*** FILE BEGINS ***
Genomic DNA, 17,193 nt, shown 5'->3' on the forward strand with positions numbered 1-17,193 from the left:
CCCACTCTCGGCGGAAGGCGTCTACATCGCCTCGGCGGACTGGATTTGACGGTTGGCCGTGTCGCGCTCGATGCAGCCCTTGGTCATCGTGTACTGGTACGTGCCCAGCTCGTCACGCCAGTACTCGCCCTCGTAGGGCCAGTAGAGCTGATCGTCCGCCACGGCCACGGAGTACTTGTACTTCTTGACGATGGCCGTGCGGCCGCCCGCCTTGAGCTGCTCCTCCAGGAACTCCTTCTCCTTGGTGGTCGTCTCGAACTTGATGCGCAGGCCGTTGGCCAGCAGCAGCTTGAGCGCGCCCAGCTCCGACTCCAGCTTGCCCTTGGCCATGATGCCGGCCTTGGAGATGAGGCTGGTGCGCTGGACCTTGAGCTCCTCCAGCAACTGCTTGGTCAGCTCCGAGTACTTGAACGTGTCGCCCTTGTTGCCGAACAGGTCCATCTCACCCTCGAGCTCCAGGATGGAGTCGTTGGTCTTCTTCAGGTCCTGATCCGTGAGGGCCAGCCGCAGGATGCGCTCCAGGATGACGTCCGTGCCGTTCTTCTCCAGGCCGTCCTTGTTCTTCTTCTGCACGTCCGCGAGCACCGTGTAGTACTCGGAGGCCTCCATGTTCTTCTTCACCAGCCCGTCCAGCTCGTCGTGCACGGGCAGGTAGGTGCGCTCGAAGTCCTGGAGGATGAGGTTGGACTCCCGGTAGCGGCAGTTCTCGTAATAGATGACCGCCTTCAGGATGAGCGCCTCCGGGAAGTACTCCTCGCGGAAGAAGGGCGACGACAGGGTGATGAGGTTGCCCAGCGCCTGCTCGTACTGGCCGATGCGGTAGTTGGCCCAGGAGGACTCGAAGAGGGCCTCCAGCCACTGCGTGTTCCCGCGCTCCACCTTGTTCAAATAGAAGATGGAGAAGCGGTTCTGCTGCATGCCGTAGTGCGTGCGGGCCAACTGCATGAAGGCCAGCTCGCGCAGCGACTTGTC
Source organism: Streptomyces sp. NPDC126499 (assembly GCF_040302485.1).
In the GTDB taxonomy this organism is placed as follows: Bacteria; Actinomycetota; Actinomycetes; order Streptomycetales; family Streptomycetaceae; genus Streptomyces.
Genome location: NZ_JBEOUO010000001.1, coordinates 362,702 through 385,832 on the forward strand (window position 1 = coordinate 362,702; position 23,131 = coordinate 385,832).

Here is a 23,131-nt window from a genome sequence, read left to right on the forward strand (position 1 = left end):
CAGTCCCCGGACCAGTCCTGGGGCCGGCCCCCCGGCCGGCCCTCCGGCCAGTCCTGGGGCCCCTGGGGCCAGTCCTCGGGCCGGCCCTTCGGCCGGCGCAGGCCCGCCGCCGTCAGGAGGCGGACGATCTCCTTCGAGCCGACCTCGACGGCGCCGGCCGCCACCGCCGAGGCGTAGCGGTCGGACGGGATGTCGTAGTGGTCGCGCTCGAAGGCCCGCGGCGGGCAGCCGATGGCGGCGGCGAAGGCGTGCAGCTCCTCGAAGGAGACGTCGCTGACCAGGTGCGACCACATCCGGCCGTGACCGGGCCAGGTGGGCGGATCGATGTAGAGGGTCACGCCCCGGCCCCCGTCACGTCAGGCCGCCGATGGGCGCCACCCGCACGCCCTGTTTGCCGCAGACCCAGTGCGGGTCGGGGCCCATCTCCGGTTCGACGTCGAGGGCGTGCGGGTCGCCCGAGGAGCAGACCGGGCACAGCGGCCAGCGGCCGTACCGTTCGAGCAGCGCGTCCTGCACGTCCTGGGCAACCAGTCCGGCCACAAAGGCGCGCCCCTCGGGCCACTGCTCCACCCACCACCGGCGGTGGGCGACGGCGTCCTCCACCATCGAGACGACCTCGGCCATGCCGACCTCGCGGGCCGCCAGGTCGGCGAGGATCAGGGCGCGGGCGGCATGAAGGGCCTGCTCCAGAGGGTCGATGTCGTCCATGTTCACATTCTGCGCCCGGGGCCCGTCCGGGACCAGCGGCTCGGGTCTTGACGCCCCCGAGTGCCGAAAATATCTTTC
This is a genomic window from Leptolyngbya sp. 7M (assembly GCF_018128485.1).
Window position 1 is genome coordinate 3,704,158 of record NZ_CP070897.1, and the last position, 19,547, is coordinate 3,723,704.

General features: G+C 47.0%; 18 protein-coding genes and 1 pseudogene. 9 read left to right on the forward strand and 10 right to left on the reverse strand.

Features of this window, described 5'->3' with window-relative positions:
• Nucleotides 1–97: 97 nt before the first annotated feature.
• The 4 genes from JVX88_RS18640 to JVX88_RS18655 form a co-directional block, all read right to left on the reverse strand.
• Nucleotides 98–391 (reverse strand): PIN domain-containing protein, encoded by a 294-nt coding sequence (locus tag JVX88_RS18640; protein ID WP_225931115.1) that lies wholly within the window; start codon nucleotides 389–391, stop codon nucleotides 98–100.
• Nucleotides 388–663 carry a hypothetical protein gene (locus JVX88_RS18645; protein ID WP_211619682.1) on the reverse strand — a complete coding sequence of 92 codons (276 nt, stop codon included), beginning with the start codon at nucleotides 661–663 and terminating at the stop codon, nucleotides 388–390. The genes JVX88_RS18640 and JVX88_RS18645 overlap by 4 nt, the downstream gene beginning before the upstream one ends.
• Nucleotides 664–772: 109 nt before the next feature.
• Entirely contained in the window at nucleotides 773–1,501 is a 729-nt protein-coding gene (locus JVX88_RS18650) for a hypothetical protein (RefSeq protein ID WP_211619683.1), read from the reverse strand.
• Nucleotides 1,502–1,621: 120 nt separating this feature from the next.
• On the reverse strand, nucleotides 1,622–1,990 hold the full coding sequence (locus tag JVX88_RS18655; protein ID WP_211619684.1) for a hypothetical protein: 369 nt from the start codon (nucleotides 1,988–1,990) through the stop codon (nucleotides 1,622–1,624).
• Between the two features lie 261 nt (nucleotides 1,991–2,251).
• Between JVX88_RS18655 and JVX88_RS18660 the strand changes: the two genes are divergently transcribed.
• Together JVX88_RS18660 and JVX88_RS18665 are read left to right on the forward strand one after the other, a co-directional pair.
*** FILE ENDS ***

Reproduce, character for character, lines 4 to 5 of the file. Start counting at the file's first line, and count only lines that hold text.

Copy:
In the GTDB taxonomy this organism is placed as follows: Bacteria; Actinomycetota; Actinomycetes; order Streptomycetales; family Streptomycetaceae; genus Streptomyces.
Genome location: NZ_JBEOUO010000001.1, coordinates 362,702 through 385,832 on the forward strand (window position 1 = coordinate 362,702; position 23,131 = coordinate 385,832).